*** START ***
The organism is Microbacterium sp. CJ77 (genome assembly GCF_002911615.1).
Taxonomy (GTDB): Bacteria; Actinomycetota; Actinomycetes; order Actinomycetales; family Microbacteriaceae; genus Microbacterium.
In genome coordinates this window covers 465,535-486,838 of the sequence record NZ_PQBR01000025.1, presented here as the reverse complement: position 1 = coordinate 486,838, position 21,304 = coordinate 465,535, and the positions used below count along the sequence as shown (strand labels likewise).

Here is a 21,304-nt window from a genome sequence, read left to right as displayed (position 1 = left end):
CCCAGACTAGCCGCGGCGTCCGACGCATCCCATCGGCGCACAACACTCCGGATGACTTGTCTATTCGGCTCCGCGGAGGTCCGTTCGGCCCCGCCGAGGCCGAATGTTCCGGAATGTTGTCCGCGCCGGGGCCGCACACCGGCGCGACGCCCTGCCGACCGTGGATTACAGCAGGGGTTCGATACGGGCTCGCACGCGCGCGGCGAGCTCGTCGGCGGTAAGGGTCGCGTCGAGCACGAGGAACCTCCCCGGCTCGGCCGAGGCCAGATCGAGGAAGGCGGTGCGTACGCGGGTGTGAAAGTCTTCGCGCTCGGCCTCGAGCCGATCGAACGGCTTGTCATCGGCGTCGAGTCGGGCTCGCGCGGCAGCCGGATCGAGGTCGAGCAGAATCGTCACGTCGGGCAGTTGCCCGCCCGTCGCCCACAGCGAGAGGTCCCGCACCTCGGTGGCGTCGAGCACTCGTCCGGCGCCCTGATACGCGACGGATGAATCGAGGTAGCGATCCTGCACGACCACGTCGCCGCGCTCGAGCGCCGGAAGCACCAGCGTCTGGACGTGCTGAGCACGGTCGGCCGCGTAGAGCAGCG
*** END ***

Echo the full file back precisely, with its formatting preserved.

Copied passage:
The organism is Microbacterium sp. CJ77 (genome assembly GCF_002911615.1).
Taxonomy (GTDB): Bacteria; Actinomycetota; Actinomycetes; order Actinomycetales; family Microbacteriaceae; genus Microbacterium.
In genome coordinates this window covers 465,535-486,838 of the sequence record NZ_PQBR01000025.1, presented here as the reverse complement: position 1 = coordinate 486,838, position 21,304 = coordinate 465,535, and the positions used below count along the sequence as shown (strand labels likewise).

Here is a 21,304-nt window from a genome sequence, read left to right as displayed (position 1 = left end):
CCCAGACTAGCCGCGGCGTCCGACGCATCCCATCGGCGCACAACACTCCGGATGACTTGTCTATTCGGCTCCGCGGAGGTCCGTTCGGCCCCGCCGAGGCCGAATGTTCCGGAATGTTGTCCGCGCCGGGGCCGCACACCGGCGCGACGCCCTGCCGACCGTGGATTACAGCAGGGGTTCGATACGGGCTCGCACGCGCGCGGCGAGCTCGTCGGCGGTAAGGGTCGCGTCGAGCACGAGGAACCTCCCCGGCTCGGCCGAGGCCAGATCGAGGAAGGCGGTGCGTACGCGGGTGTGAAAGTCTTCGCGCTCGGCCTCGAGCCGATCGAACGGCTTGTCATCGGCGTCGAGTCGGGCTCGCGCGGCAGCCGGATCGAGGTCGAGCAGAATCGTCACGTCGGGCAGTTGCCCGCCCGTCGCCCACAGCGAGAGGTCCCGCACCTCGGTGGCGTCGAGCACTCGTCCGGCGCCCTGATACGCGACGGATGAATCGAGGTAGCGATCCTGCACGACCACGTCGCCGCGCTCGAGCGCCGGAAGCACCAGCGTCTGGACGTGCTGAGCACGGTCGGCCGCGTAGAGCAGCG